Orinoco River image released by GNU Free Documentation License by Anagoria
Orinoco River Facts
- The Orinoco river originates from Sierra Parima Mountains traveling all the way to the Atlantic Ocean.
- The Main tributary to the Orinoco River, is the Apure River.
- The Orinoco River flows in a giant arc shape through rainforests, flooded forests, and grasslands.
- 75% of the Orinoco River is in Venezuela and the rest is in Colombia.
- The Orinoco River is one of the largest in South America.
- The Orinoco River Basin has mineral deposits such as iron ore, chrome, bauxite, vanadium, nickel, and manganese.
- The Orinoco River is still very natural, however, nearby Mining operations, hydroelectric dams, and pollution are threatening the river.
- Also, farming and ranching have resulted in the clearings of forests and Dams on the tributaries to the river are threatening the aquatic life.
- There are two seasons in the Orinoco River basin, Winter (from November to March) and Summer (From April to November).
- The winter season has much more rain. During the winter season, the average depth of the Orinoco River can be up to 165 feet and only 49 feet during the summer.
- There are some cities along the river including Ciudad Bolivar and Ciudad Guayana, both of which have large bridges that cross the Orinoco.
- The Casiquiare is a natural canal that joins the Orinoco River and the Amazon River.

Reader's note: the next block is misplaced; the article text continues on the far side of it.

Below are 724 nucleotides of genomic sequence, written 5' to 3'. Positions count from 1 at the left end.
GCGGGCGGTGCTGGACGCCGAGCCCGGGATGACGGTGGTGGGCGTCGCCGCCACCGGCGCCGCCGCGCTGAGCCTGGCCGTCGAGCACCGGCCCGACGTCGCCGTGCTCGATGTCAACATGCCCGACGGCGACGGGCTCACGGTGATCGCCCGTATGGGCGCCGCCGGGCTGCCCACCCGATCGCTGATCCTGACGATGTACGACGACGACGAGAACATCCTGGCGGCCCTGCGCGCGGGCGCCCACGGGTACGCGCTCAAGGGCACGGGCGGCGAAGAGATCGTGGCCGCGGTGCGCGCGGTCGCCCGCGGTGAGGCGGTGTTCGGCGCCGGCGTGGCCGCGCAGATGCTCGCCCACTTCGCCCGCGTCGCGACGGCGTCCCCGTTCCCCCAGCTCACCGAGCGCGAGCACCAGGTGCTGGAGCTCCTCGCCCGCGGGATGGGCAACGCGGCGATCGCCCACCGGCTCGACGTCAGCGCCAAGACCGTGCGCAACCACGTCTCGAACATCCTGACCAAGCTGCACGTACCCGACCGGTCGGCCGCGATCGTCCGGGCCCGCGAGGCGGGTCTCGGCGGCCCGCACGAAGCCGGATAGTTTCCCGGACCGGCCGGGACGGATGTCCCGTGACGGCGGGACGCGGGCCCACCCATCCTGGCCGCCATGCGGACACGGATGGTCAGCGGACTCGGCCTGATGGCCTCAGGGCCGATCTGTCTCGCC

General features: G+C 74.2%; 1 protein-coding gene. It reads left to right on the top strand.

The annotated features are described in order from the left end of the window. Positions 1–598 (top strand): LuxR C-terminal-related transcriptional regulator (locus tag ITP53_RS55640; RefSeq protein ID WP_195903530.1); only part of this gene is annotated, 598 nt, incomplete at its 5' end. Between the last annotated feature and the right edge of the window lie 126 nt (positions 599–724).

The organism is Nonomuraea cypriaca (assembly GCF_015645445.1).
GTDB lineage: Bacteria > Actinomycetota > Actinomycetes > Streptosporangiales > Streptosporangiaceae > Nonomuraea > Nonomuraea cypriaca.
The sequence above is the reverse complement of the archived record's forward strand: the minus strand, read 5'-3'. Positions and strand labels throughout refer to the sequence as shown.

- The Orinoco River served as inspiration for one of Venezuela most famous novel "Doña Barbara", written by Romulo Gallegos.
- The Orinoco Belt (or Faja Petrolifera del Orinoco) is the World's largest certified petroleum deposit. Most of the oil is contained in heavy tar sands under the ground.
History of the Orinoco River
- The Orinoco River has sustained the traditional way of life of the Piaroa Tribe for a thousand years. The women grow food and the men fish.
- Christopher Columbus discovered the Mouth of the Orinoco River in 1498.
- Lope de Aguirre traveled through most of the river in 1560.
- In 1799 the German Naturalist Alexander Von Humbolt led an expedition to the Upper Reaches of the River.
- The local tribes along the Orinoco River call it "The Orinoquia".
- With the exception of Guajiros in the Maracaibo Lake, the rest of Venezuelan native tribes originated from the Orinoco River.
- Cacao, which is the seed used to make chocolate is found naturally in the Orinoco River valley. Historians of chocolate believe the Orinoco River valley may be the original place where cacao plants were found by people growing in the wild. Ancient tribes including Mayans and Aztecs, are thought to have been using the Theobroma cacao tree seeds to make a drink for over 3500 years.
Cacao seeds for chocolate from the Orinoco River valley
Wildlife Facts about the Orinoco River
- The Orinoco River is home to many different animal species like the giant Anaconda, river dolphins (called Toninas), giant river otters and the critically endangered Orinoco Crocodile.
- There are more than a 1000 different species of fish found on the River, like Piranhas, electric eels, and a species of catfish locals called "Laulao" that can weigh more than 200 pounds.
- Many colorful species of birds have made the Orinoco River their home, such as parrots, flamingos, and scarlet ibis.
- The Orinoco Crocodile is the largest predator in South America. An Orinoco Crocodile can eat a Shark. Orinoco Crocodiles are extremely rare due to hunting.